IF there's one thing I've learned from the internet, it's that you can't stop progress.
Even if that progress sometimes seems backwards.
And here I'm referring specifically to my modem which inexplicably stopped working the other day.
I've learned in these situations that progress is not necessarily a direction, or even a call centre in India.
It's a state of mind.
And in that state of mind there is a call centre in India (they're pretty scarce in Australia).
And in that call centre they are getting quicker at resetting my modem.
And really, they are.
I rang late the other night and as I did, I positioned myself on a couch with a solid box of painkillers in preparation for the anticipated six-hour wait to get through to a human being.
Surprisingly, someone picked up almost immediately. Mark that time down folks - 11.20pm Sunday night - an express portal to the sub-continent.
Not sure if anyone's dinner was interrupted, but the problem was sorted out before dawn - allaying misgivings about accents, offshoring jobs and having to get a non-existent tech team round to my house.
That's progress, and state of mind was key.
Big wheels keep on turning.
As Tony Abbott found out the other day after a chat to his former supporters in the National Party. They turned right over him.
Showing a poll isn't so much a survey of what people think, as something you hit a person on the head with. Old school progress, complete with blunt trauma.
The truth really is "out there" when it comes to moving forward, because God moves in mysterious ways.
Look at the Pope who reversed maybe a millennia of bad press with a good news run through the US, check-mating faith critics who prefer to leave climate science to the scientists. Guess what, the pope has a Masters in chemistry. SNAP!!
Or China, wowing the crowds in the UN by signing up an army of peacekeepers, to help keep the peace many observers think China threatens.
Or Russia, which just can't put a foot right, because everyone suspects Russia can only do wrong. You get that when you annex countries, shoot down a commercial airliners, or start bombing Syria.
Not if you're the US though. Carte blanche there when shirt-fronting history, proving two wrongs can make a right - if you work for the CIA.
As for the flood of refugees across the Mediterranean, well, I guess we've got many rivers to cross. But not nearly as many as those refugees flooding across the Mediterranean.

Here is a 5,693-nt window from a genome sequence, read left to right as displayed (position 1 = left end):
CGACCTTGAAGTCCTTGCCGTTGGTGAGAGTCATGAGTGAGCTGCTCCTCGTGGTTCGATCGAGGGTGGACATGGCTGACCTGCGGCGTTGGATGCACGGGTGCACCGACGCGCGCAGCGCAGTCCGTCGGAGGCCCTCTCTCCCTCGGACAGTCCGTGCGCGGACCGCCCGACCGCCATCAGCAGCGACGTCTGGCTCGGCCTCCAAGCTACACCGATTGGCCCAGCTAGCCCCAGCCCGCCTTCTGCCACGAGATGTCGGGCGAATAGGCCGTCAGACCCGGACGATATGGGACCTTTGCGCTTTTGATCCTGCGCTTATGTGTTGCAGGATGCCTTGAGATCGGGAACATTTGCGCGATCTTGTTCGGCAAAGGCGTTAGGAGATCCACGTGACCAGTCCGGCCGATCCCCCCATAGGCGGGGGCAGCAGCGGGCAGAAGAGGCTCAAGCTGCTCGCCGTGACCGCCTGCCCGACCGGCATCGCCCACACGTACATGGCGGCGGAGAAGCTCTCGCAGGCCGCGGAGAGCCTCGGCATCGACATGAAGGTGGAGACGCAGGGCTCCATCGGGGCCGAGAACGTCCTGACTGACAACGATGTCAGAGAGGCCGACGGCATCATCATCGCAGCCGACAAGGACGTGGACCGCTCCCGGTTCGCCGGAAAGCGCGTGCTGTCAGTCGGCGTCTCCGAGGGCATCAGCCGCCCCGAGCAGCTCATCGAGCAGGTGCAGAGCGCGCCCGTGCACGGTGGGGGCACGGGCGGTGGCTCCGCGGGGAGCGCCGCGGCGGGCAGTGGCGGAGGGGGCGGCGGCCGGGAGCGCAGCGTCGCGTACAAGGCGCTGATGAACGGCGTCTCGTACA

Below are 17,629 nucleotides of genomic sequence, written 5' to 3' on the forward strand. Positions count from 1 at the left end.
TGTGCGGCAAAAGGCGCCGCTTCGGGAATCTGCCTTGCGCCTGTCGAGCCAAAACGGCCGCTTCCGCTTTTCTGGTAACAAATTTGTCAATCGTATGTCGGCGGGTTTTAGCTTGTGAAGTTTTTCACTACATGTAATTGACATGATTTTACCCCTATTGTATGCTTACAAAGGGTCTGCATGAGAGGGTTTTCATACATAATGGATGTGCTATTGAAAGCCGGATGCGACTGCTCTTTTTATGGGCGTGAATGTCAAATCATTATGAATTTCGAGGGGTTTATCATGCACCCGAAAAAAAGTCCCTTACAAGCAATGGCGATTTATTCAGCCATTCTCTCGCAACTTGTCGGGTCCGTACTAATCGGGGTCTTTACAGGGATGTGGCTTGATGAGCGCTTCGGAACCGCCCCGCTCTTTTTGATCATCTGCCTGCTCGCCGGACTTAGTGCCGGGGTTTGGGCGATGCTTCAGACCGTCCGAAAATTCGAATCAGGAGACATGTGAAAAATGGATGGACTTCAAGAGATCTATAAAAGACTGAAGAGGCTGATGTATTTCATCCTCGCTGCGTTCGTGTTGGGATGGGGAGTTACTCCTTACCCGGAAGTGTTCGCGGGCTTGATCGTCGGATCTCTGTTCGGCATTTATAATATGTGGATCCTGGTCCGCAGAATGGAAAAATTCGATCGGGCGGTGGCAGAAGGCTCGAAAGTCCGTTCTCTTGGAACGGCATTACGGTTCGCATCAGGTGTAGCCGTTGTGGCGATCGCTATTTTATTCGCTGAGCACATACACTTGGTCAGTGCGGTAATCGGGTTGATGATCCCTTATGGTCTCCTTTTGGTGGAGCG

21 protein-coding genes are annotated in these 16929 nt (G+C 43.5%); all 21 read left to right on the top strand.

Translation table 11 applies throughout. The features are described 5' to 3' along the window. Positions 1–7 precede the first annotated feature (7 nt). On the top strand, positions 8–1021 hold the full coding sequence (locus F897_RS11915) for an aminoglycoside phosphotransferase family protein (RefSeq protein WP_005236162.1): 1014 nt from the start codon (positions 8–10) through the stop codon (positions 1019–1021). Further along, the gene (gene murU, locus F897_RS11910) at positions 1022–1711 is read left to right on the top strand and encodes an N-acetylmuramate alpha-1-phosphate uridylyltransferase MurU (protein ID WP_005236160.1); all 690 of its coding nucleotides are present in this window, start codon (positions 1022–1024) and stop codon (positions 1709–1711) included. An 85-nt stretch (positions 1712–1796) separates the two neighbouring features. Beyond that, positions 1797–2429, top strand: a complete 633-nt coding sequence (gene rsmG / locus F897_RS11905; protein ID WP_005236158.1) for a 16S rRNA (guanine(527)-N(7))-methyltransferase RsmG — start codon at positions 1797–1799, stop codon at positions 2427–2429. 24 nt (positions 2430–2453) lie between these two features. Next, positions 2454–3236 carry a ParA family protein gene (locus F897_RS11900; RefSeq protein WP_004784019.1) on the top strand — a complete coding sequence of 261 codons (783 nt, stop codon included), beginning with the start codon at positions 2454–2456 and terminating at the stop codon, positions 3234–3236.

Perhaps nothing highlights more where the "progress debate" is at than topless female protesters who recently interrupted a forum in France where speakers were debating the circumstances under which it is OK to beat your wife.
Malcolm Turnbull got on the front foot when he said domestic violence is un-Australian, despite what the stats suggest.
Hopefully he'll turn his un-Australian barometer to what's going on in Manus Island and Nauru sometime soon.
Oh yes, progress is a state of mind.
Look at VW drivers. For so long happy to pay a premium to save the environment with their eco-smugly cars.
Turns out it was all in their head. Well, actually, it was all in the atmosphere.
Some people took solace from this phyric victory. Mainly people who drive crap non-European cars.
But revelations from other auto makers suggest ripping off green consciousness may not have been so much an aberration, as an industry standard.
And that really gets people fuming.
Reminds you about the wars on drugs, and drugs in sport in particular, where they like us to think they always get their man.
Bad guys like Lance Armstrong, who'll go to his grave indignant he was the fall guy for a sports world perennially trying to give the impression it's on the up.
Up the drugs, if standard post-Olympic reports are anything to go by.
Progress is a state of mind indeed.
Where the essential component of communications is emphasising to the stakeholder the perception of value, as opposed to the lack of it.
And I'm not just talking talking about proposed UrbanGrowth NSW community consultations on revitalising Newcastle.
Or the fact two teams from out of NSW are contesting this year's NRL grand final.
Or even the Rugby World Cup.
"If you think it's good for you, it may as well be," is not just a mantra for splashing out on a private school education.
It goes for other things like chia, quinoa, the lemon-detox diet and light rail down Hunter Street.
They all help put the mind at ease in one way or another.
Like news sex doesn't contribute to heart attacks. If you don't do it right.
Talk about strangers in the night.
That's what progress can feel like in a backwards kind of way.
And redundant as that might leave you, heart attacks notwithstanding, people who say things can't be done should probably stop interrupting the people doing it.
And then, just maybe, you'll get some progress on your modem.